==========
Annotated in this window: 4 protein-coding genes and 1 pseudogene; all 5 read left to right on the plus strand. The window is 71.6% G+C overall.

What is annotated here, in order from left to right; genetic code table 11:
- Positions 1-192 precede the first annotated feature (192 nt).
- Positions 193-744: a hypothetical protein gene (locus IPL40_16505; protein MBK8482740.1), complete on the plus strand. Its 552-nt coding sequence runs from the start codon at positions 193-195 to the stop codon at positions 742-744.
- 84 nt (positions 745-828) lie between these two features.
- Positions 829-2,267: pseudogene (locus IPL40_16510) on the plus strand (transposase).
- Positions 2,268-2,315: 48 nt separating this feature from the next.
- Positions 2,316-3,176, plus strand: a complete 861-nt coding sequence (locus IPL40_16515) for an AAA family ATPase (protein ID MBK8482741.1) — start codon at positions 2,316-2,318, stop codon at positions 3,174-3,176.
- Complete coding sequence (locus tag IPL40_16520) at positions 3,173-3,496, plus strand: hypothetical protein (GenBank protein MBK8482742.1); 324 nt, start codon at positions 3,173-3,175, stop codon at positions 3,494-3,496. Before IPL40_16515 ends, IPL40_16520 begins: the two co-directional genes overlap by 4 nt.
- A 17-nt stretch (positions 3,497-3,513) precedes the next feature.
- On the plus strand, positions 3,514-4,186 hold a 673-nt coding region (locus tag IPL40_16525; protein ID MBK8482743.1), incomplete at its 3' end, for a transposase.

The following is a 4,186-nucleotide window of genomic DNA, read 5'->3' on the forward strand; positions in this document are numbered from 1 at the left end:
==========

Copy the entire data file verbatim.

Annotated in this window: 4 protein-coding genes and 1 pseudogene; all 5 read left to right on the plus strand. The window is 71.6% G+C overall.

What is annotated here, in order from left to right; genetic code table 11:
- Positions 1-192 precede the first annotated feature (192 nt).
- Positions 193-744: a hypothetical protein gene (locus IPL40_16505; protein MBK8482740.1), complete on the plus strand. Its 552-nt coding sequence runs from the start codon at positions 193-195 to the stop codon at positions 742-744.
- 84 nt (positions 745-828) lie between these two features.
- Positions 829-2,267: pseudogene (locus IPL40_16510) on the plus strand (transposase).
- Positions 2,268-2,315: 48 nt separating this feature from the next.
- Positions 2,316-3,176, plus strand: a complete 861-nt coding sequence (locus IPL40_16515) for an AAA family ATPase (protein ID MBK8482741.1) — start codon at positions 2,316-2,318, stop codon at positions 3,174-3,176.
- Complete coding sequence (locus tag IPL40_16520) at positions 3,173-3,496, plus strand: hypothetical protein (GenBank protein MBK8482742.1); 324 nt, start codon at positions 3,173-3,175, stop codon at positions 3,494-3,496. Before IPL40_16515 ends, IPL40_16520 begins: the two co-directional genes overlap by 4 nt.
- A 17-nt stretch (positions 3,497-3,513) precedes the next feature.
- On the plus strand, positions 3,514-4,186 hold a 673-nt coding region (locus tag IPL40_16525; protein ID MBK8482743.1), incomplete at its 3' end, for a transposase.

The following is a 4,186-nucleotide window of genomic DNA, read 5'->3' on the forward strand; positions in this document are numbered from 1 at the left end: